Uptake and Survival of African Swine Fever Virus in Mealworm (Tenebrio molitor) and Black Soldier Fly (Hermetia illucens) Larvae
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Insect production offers a sustainable source of nutrients for livestock. This comes with a risk for transmission of pathogens from the insects into the livestock sector, including viruses causing serious diseases, such as African swine fever virus (ASFV), classical swine fever virus and foot-and-mouth disease virus. ASFV is known to survive for a long time within animal meat and byproducts. Therefore, we conducted experimental exposure studies of insects to ASFV using larvae of two key insect species produced for food and feed, the mealworm; Tenebrio molitor, and the black soldier fly, Hermetia illucens. The larvae were exposed to ASFV POL/2015/Podlaskie, via oral uptake of serum or spleen material from ASFV-infected pigs. Using qPCR, the amounts of viral DNA present immediately after exposure varied from ~104.7 to 107.2 genome copies per insect. ASFV DNA was detectable in the larvae of H. illucens for up to 3 days post exposure and in T. molitor larvae for up to 9 days post exposure. To assess the presence of infectious virus within the larvae and with this, the risk of virus transmission via oral consumption, pigs were fed cakes containing larvae exposed to ASFV. Pigs that consumed 50 T. molitor or 50 H. illucens virus-exposed larvae did not become infected with ASFV. Thus, it appears, that in our experimental setting, the risk of ASFV transmission via consumption of unprocessed insect larvae, used as feed, is low.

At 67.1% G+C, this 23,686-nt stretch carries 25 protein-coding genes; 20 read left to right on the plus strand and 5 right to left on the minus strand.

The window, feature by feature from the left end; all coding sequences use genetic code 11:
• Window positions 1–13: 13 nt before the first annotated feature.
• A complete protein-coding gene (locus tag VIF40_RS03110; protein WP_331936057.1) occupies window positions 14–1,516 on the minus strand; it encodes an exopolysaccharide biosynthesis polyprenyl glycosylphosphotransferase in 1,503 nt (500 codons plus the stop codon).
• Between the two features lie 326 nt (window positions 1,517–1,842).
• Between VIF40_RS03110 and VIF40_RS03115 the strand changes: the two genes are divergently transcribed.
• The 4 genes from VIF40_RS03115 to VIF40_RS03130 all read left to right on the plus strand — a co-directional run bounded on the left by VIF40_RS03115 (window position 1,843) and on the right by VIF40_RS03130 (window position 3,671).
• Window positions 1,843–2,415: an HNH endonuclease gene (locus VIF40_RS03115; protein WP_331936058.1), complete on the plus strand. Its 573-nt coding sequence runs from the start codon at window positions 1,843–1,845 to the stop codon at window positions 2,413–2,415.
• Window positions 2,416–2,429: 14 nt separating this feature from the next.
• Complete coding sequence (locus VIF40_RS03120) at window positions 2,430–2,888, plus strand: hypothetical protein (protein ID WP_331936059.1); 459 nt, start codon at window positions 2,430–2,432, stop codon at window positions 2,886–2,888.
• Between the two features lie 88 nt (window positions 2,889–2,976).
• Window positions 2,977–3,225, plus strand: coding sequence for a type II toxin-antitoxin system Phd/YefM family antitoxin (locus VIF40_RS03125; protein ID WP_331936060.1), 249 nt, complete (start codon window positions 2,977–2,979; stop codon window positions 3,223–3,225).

|Number of pages
|Published - 2023
© 2022 by the authors.
- African swine fever virus, black soldier fly, feed safety, insect rearing, mealworm, virus survival, virus transmission